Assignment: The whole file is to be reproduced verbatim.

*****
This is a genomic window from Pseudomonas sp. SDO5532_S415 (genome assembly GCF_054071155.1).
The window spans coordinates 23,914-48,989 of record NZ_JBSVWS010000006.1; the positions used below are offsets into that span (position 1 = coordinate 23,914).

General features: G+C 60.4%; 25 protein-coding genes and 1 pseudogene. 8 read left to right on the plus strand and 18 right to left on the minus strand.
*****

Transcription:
This is a genomic window from Pseudomonas sp. SDO5532_S415 (genome assembly GCF_054071155.1).
The window spans coordinates 23,914-48,989 of record NZ_JBSVWS010000006.1; the positions used below are offsets into that span (position 1 = coordinate 23,914).

General features: G+C 60.4%; 25 protein-coding genes and 1 pseudogene. 8 read left to right on the plus strand and 18 right to left on the minus strand.